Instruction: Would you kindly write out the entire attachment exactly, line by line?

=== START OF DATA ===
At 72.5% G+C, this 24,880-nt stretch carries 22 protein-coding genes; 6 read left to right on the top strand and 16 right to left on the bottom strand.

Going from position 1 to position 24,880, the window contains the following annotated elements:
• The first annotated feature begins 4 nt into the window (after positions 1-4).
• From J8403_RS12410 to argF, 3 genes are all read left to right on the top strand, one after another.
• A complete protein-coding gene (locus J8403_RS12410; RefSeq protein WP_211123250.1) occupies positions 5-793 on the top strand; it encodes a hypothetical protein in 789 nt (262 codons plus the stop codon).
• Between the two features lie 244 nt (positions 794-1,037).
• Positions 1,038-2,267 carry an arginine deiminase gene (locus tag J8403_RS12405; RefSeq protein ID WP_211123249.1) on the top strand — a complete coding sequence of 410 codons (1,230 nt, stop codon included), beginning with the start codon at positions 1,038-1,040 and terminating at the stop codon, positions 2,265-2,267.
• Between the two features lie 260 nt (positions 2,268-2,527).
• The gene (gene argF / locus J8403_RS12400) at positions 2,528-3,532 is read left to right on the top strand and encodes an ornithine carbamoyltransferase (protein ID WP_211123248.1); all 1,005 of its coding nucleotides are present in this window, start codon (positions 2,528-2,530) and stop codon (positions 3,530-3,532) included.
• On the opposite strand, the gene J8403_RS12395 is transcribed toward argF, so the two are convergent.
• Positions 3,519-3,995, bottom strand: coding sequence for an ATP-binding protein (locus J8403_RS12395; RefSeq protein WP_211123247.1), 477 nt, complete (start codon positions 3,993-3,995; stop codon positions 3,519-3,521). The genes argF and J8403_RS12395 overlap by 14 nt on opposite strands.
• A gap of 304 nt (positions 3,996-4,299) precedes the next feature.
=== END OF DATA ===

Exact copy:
At 72.5% G+C, this 24,880-nt stretch carries 22 protein-coding genes; 6 read left to right on the top strand and 16 right to left on the bottom strand.

Going from position 1 to position 24,880, the window contains the following annotated elements:
• The first annotated feature begins 4 nt into the window (after positions 1-4).
• From J8403_RS12410 to argF, 3 genes are all read left to right on the top strand, one after another.
• A complete protein-coding gene (locus J8403_RS12410; RefSeq protein WP_211123250.1) occupies positions 5-793 on the top strand; it encodes a hypothetical protein in 789 nt (262 codons plus the stop codon).
• Between the two features lie 244 nt (positions 794-1,037).
• Positions 1,038-2,267 carry an arginine deiminase gene (locus tag J8403_RS12405; RefSeq protein ID WP_211123249.1) on the top strand — a complete coding sequence of 410 codons (1,230 nt, stop codon included), beginning with the start codon at positions 1,038-1,040 and terminating at the stop codon, positions 2,265-2,267.
• Between the two features lie 260 nt (positions 2,268-2,527).
• The gene (gene argF / locus J8403_RS12400) at positions 2,528-3,532 is read left to right on the top strand and encodes an ornithine carbamoyltransferase (protein ID WP_211123248.1); all 1,005 of its coding nucleotides are present in this window, start codon (positions 2,528-2,530) and stop codon (positions 3,530-3,532) included.
• On the opposite strand, the gene J8403_RS12395 is transcribed toward argF, so the two are convergent.
• Positions 3,519-3,995, bottom strand: coding sequence for an ATP-binding protein (locus J8403_RS12395; RefSeq protein WP_211123247.1), 477 nt, complete (start codon positions 3,993-3,995; stop codon positions 3,519-3,521). The genes argF and J8403_RS12395 overlap by 14 nt on opposite strands.
• A gap of 304 nt (positions 3,996-4,299) precedes the next feature.